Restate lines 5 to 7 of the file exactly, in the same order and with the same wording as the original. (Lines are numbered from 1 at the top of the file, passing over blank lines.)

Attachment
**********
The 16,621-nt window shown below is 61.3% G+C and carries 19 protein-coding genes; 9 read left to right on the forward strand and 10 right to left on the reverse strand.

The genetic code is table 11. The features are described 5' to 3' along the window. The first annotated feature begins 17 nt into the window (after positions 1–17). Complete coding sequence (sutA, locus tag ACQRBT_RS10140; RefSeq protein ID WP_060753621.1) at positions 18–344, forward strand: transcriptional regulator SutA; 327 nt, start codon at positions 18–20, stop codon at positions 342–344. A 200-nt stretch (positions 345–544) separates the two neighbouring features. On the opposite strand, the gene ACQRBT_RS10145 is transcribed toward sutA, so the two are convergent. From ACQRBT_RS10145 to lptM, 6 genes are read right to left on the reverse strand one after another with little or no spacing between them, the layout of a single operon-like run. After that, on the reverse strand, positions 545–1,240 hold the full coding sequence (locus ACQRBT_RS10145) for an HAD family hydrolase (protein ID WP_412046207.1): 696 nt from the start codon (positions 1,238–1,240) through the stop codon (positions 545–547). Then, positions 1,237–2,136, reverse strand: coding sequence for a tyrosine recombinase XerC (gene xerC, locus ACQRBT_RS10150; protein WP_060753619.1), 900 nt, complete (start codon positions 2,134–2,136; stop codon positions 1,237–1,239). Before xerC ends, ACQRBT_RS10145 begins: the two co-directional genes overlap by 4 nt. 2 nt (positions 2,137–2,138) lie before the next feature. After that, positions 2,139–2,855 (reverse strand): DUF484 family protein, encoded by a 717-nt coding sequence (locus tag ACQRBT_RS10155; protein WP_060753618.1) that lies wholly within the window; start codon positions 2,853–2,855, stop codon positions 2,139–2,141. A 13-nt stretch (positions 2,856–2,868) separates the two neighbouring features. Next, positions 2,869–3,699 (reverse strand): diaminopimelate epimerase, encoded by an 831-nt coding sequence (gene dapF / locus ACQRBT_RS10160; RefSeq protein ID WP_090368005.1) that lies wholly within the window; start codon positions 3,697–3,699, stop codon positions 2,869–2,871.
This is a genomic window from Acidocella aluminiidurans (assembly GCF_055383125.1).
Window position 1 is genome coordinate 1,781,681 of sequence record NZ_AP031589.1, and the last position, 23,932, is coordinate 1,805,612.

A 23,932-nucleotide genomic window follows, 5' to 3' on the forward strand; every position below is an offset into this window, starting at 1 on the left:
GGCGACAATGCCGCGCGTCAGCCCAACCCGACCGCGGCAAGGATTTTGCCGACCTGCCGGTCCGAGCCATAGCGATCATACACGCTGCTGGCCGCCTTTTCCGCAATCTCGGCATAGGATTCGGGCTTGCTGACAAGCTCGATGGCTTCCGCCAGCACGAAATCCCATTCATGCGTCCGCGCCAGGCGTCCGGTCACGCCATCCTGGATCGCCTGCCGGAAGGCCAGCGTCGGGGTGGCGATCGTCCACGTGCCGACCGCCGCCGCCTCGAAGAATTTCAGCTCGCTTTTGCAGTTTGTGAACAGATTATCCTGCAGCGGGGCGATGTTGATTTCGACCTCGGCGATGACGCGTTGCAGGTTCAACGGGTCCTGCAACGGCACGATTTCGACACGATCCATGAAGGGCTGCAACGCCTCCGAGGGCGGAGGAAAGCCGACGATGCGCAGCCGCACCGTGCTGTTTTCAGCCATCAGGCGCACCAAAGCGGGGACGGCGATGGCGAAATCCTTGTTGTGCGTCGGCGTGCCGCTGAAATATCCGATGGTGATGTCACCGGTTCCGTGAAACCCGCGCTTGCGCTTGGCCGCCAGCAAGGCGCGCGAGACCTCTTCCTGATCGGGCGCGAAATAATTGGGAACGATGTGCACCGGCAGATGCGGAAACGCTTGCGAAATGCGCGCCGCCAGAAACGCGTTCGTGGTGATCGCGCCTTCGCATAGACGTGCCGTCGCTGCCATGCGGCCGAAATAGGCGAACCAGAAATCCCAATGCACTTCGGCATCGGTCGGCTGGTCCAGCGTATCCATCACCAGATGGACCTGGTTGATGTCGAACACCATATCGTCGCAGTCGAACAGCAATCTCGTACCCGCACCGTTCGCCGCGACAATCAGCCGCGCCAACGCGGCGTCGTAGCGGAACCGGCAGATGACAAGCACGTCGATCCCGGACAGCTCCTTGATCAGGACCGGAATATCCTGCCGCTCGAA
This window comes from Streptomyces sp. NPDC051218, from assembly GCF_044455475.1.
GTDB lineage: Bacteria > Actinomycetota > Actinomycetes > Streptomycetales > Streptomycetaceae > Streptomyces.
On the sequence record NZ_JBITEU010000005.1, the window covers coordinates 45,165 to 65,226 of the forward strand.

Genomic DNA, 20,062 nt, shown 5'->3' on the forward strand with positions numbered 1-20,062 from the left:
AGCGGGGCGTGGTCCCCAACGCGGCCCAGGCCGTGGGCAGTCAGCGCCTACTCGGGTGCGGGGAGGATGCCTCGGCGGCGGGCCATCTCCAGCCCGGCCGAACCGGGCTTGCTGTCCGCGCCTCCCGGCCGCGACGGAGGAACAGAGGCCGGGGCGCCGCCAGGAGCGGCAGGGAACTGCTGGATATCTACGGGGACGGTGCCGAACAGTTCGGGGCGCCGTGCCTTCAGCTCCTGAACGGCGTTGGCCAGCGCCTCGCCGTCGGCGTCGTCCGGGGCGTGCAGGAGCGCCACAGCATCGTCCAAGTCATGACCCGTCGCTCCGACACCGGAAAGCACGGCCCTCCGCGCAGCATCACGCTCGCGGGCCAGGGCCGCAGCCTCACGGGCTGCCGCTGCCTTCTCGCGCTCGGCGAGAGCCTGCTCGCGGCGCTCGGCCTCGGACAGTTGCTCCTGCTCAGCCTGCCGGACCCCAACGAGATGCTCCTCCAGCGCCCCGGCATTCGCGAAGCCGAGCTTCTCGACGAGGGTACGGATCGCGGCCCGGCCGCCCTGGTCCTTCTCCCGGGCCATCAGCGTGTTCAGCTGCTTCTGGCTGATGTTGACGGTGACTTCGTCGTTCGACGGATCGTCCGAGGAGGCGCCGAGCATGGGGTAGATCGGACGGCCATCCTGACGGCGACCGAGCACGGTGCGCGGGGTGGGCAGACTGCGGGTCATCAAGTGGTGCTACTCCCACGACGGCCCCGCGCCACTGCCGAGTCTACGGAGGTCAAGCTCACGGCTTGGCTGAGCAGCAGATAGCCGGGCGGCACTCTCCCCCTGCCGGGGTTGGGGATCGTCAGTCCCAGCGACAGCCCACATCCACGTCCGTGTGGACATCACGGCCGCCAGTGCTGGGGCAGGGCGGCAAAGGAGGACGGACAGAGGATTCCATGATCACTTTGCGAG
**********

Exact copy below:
A 23,932-nucleotide genomic window follows, 5' to 3' on the forward strand; every position below is an offset into this window, starting at 1 on the left:
GGCGACAATGCCGCGCGTCAGCCCAACCCGACCGCGGCAAGGATTTTGCCGACCTGCCGGTCCGAGCCATAGCGATCATACACGCTGCTGGCCGCCTTTTCCGCAATCTCGGCATAGGATTCGGGCTTGCTGACAAGCTCGATGGCTTCCGCCAGCACGAAATCCCATTCATGCGTCCGCGCCAGGCGTCCGGTCACGCCATCCTGGATCGCCTGCCGGAAGGCCAGCGTCGGGGTGGCGATCGTCCACGTGCCGACCGCCGCCGCCTCGAAGAATTTCAGCTCGCTTTTGCAGTTTGTGAACAGATTATCCTGCAGCGGGGCGATGTTGATTTCGACCTCGGCGATGACGCGTTGCAGGTTCAACGGGTCCTGCAACGGCACGATTTCGACACGATCCATGAAGGGCTGCAACGCCTCCGAGGGCGGAGGAAAGCCGACGATGCGCAGCCGCACCGTGCTGTTTTCAGCCATCAGGCGCACCAAAGCGGGGACGGCGATGGCGAAATCCTTGTTGTGCGTCGGCGTGCCGCTGAAATATCCGATGGTGATGTCACCGGTTCCGTGAAACCCGCGCTTGCGCTTGGCCGCCAGCAAGGCGCGCGAGACCTCTTCCTGATCGGGCGCGAAATAATTGGGAACGATGTGCACCGGCAGATGCGGAAACGCTTGCGAAATGCGCGCCGCCAGAAACGCGTTCGTGGTGATCGCGCCTTCGCATAGACGTGCCGTCGCTGCCATGCGGCCGAAATAGGCGAACCAGAAATCCCAATGCACTTCGGCATCGGTCGGCTGGTCCAGCGTATCCATCACCAGATGGACCTGGTTGATGTCGAACACCATATCGTCGCAGTCGAACAGCAATCTCGTACCCGCACCGTTCGCCGCGACAATCAGCCGCGCCAACGCGGCGTCGTAGCGGAACCGGCAGATGACAAGCACGTCGATCCCGGACAGCTCCTTGATCAGGACCGGAATATCCTGCCGCTCGAA
This window comes from Streptomyces sp. NPDC051218, from assembly GCF_044455475.1.